So we wanna make sure that we properly align the low-profile vent with the opening. And again, like I mentioned, we always prefer to go flush with this exposure line, the same place you install your shingles, to make sure that you have a nice, clean and waterproof finish. So once we have that in place, you can press it down a little bit to get that mastic nice and embedded in the flashing. After that, we wanna nail every four inches on center, one inch in from the edge of the flashing. So four inches on center, one inch in.
How you can provide extra waterproofing protection around your low profile vent
Now that we have our low-profile vent installed, we can theoretically start installing shingles, however, there’s one step that we like to take that is not necessarily recommended by the manufacturer, but we have talked to our local rep, our technical guy, and he definitely thinks that it’s a great step to take, is installing ice and water shield around this flange. This flange, in my opinion, is a little bit short. Four inches is a little bit too short for my comfort, so we like to install ice and water shield all the way around, as well as the top, though it’s not necessary. At the top, we have a good 8 inches. So we like to install ice and water shield around to really extend this flange out prior to installing our shingle. Now, any time that we’re using any type of self-adhered asphalt-based material, we like to apply a quick bed of asphalt primer to improve adhesion. So this is not a necessary step, again, it’s just a way to make sure that this vent never leaks.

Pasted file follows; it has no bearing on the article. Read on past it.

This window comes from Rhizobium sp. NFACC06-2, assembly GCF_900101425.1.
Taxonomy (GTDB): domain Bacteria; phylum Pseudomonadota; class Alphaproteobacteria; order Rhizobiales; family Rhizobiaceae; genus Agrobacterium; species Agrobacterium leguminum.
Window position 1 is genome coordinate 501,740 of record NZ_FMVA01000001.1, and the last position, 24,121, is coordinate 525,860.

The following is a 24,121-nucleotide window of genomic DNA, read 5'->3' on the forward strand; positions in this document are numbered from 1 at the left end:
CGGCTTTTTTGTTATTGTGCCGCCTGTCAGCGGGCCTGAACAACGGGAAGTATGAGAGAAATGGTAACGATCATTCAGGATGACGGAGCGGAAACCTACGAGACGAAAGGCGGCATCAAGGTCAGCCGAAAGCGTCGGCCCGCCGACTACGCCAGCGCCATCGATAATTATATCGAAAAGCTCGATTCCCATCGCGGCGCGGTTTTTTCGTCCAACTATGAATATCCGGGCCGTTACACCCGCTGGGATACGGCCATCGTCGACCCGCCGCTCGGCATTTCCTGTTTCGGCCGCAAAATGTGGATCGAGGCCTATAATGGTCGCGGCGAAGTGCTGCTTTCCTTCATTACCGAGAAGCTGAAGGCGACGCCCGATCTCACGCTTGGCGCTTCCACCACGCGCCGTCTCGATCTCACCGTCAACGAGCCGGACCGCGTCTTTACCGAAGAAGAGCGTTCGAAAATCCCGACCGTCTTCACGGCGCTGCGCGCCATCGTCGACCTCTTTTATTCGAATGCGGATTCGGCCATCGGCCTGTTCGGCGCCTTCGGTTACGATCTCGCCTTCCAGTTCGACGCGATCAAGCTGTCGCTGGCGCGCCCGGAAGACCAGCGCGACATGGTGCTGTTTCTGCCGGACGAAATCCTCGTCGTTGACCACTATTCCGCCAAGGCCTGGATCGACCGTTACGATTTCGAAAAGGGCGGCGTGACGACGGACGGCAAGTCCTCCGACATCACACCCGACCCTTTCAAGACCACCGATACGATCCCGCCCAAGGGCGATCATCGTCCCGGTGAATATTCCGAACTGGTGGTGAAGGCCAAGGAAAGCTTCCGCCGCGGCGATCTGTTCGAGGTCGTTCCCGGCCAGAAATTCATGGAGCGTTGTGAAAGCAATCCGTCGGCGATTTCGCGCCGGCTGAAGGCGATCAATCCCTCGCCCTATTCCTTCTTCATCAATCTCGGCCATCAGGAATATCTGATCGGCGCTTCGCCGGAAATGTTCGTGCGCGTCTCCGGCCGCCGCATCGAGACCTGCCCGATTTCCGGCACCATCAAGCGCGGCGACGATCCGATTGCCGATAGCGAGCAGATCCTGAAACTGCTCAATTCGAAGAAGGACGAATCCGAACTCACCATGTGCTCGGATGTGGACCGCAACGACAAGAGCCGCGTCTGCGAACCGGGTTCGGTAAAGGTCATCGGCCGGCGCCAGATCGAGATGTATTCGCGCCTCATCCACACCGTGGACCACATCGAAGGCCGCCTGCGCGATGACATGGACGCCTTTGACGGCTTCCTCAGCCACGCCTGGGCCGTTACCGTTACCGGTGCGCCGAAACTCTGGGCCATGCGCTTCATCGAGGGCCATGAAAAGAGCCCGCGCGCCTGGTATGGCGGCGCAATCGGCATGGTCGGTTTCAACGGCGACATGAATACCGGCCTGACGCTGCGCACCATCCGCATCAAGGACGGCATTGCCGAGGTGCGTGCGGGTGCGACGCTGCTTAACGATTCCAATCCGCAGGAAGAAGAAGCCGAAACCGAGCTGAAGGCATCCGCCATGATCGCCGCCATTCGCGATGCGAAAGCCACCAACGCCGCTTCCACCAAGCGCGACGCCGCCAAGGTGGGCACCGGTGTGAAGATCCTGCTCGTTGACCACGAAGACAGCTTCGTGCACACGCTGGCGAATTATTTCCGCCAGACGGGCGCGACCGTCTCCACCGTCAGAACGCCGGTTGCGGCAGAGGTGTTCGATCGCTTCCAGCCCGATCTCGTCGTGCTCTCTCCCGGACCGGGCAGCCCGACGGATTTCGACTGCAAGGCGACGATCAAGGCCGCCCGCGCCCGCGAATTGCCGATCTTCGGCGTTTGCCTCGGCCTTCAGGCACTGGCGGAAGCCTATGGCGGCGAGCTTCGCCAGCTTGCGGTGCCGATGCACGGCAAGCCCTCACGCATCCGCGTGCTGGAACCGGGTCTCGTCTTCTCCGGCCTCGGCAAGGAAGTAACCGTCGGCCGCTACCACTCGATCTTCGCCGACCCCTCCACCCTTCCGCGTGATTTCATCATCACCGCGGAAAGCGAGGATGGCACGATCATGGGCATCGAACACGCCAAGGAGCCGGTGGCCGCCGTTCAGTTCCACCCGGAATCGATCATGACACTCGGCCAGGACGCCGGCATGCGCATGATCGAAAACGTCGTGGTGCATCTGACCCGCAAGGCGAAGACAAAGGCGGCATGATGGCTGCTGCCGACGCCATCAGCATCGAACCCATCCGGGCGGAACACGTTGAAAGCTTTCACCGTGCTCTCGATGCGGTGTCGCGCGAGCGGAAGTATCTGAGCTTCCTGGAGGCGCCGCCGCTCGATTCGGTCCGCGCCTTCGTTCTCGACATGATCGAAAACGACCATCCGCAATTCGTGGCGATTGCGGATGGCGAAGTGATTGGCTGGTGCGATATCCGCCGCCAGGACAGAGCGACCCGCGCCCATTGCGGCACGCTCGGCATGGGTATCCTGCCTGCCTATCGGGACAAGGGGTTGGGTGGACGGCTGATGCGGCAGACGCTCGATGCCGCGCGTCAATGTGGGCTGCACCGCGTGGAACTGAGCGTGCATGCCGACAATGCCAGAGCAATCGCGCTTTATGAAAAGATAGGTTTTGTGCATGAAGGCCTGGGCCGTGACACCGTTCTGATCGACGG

Now we had to wait a few minutes for this primer to dry. Now that it is dry, we can install this. One thing we wanna be sure to do is install a half inch to an inch back from the edge of this vent, and I’ll show you why later, but it’s an important detail to always follow. Now you can either do this in one piece or have separate pieces for the sides, it’s totally up to you. The easiest way is to align it first, hold one side up. And we wanna make sure we’re above our exposure line and leaving a half inch to an inch gap between the low-profile vent and the edge of our ice and water shield.
Now that we have this installed, I think it should make sense on why we really like to do it, and why we think this is a bulletproof way of installing these low-profile vents. Essentially, we’ve turned a four-inch flange into an eight-inch flange, guaranteeing us that we won’t leak. If you’re in different climate zones and have ice and hail and wind-driven rain, I think this is a no-brainer to do. It just takes a few extra minutes, but it will ensure this vent stays leak-free.